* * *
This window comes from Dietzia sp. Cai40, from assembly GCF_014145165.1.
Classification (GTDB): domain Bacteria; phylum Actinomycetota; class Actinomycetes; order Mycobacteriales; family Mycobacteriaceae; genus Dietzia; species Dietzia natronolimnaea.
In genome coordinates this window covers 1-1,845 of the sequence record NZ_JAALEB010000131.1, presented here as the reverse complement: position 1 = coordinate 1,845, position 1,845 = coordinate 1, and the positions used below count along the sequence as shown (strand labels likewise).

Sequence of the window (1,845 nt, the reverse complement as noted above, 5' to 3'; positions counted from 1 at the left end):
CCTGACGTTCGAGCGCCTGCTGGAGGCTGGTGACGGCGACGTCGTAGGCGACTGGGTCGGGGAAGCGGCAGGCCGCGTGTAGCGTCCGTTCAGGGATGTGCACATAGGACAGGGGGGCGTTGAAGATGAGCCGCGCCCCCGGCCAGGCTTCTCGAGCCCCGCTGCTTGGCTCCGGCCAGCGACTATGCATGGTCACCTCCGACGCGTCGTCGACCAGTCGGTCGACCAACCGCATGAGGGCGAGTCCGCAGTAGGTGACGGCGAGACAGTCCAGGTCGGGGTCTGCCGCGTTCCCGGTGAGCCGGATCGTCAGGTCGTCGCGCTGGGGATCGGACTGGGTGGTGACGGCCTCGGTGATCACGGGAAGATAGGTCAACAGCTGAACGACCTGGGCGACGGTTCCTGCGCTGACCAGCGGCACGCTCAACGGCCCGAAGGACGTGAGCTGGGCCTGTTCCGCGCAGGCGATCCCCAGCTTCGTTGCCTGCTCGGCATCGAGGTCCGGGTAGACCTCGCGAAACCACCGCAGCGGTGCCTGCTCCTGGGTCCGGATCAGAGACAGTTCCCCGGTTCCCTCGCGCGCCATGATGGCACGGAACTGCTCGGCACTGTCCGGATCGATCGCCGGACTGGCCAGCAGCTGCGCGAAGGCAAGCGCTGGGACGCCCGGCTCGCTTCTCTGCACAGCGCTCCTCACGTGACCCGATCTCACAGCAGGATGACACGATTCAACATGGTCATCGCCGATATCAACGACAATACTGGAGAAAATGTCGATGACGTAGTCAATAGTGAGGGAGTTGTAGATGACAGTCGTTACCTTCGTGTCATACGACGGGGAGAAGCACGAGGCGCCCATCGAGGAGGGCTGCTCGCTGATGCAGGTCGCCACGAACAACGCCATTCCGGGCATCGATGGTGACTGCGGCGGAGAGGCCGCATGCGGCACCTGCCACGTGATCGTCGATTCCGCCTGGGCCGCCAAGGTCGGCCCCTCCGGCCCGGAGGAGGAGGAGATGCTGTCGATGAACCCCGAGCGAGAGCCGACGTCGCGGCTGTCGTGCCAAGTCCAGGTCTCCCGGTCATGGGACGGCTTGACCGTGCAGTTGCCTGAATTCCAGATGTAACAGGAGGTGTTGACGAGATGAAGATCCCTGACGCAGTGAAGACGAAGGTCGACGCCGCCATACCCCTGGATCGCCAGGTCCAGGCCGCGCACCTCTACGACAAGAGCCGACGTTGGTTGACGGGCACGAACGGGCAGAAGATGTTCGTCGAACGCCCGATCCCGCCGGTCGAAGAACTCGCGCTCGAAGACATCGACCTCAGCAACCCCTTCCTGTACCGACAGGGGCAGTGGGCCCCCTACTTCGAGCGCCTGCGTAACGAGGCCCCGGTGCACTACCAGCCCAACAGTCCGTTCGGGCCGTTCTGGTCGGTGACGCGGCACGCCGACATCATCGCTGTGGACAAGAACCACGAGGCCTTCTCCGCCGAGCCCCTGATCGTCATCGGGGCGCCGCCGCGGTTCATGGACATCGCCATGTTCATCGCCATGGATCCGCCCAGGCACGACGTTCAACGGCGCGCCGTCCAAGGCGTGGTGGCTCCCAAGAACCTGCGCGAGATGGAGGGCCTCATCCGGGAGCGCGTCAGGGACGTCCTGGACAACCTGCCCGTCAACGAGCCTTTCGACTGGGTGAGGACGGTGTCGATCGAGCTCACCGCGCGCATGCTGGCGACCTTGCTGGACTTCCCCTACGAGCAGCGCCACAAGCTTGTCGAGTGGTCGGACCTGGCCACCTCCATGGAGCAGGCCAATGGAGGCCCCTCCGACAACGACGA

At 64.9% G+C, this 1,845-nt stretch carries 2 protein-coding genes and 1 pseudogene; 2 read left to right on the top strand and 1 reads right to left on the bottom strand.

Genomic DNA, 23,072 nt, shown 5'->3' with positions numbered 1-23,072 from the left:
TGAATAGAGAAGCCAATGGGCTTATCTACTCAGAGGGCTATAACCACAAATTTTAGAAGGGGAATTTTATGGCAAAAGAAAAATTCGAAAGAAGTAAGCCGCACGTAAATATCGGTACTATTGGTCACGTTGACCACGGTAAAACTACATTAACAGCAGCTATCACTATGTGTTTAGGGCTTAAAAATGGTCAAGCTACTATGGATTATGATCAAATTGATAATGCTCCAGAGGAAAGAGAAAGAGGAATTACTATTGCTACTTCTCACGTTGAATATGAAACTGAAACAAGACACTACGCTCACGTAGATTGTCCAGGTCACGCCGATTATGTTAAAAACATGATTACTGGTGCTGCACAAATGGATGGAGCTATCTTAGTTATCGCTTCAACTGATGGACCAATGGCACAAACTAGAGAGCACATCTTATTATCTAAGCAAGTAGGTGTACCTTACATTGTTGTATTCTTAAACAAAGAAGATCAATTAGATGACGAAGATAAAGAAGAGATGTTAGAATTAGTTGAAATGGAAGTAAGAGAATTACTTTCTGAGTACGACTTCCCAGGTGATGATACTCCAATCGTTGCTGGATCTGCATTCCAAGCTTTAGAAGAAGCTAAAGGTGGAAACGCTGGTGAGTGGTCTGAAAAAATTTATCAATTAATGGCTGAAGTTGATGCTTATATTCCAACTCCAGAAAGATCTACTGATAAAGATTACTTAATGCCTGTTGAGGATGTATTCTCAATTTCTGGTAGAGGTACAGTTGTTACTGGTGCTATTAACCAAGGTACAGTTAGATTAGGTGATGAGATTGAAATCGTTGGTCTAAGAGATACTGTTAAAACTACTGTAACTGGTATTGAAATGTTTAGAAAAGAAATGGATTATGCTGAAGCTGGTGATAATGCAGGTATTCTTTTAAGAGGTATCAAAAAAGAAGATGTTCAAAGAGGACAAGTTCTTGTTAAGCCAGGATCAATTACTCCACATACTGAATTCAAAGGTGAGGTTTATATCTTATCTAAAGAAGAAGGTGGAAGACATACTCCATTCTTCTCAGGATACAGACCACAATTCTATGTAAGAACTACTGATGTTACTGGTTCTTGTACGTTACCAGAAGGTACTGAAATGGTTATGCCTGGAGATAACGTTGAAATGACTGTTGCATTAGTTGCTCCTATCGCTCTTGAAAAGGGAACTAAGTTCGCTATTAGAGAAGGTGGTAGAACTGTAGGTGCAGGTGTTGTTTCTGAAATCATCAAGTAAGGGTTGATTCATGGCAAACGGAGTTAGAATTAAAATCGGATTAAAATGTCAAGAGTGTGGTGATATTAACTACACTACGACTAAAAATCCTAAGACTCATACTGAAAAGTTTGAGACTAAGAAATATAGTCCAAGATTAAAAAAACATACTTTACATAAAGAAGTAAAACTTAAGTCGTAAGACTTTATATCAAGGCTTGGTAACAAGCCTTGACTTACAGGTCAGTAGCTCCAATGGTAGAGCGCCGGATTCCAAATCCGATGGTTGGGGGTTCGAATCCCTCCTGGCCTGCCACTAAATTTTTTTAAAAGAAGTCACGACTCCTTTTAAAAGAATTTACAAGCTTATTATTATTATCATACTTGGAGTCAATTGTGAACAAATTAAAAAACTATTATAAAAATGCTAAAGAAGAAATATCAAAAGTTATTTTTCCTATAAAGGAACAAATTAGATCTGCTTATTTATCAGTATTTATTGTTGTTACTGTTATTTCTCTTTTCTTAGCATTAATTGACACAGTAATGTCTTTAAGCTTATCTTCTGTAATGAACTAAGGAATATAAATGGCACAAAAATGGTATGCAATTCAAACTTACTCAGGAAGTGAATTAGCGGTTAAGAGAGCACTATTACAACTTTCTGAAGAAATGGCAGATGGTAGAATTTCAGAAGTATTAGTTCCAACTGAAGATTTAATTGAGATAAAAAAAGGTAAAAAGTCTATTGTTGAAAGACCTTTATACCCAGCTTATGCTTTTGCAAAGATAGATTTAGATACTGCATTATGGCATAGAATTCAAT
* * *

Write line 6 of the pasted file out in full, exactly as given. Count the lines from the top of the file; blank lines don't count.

At 64.9% G+C, this 1,845-nt stretch carries 2 protein-coding genes and 1 pseudogene; 2 read left to right on the top strand and 1 reads right to left on the bottom strand.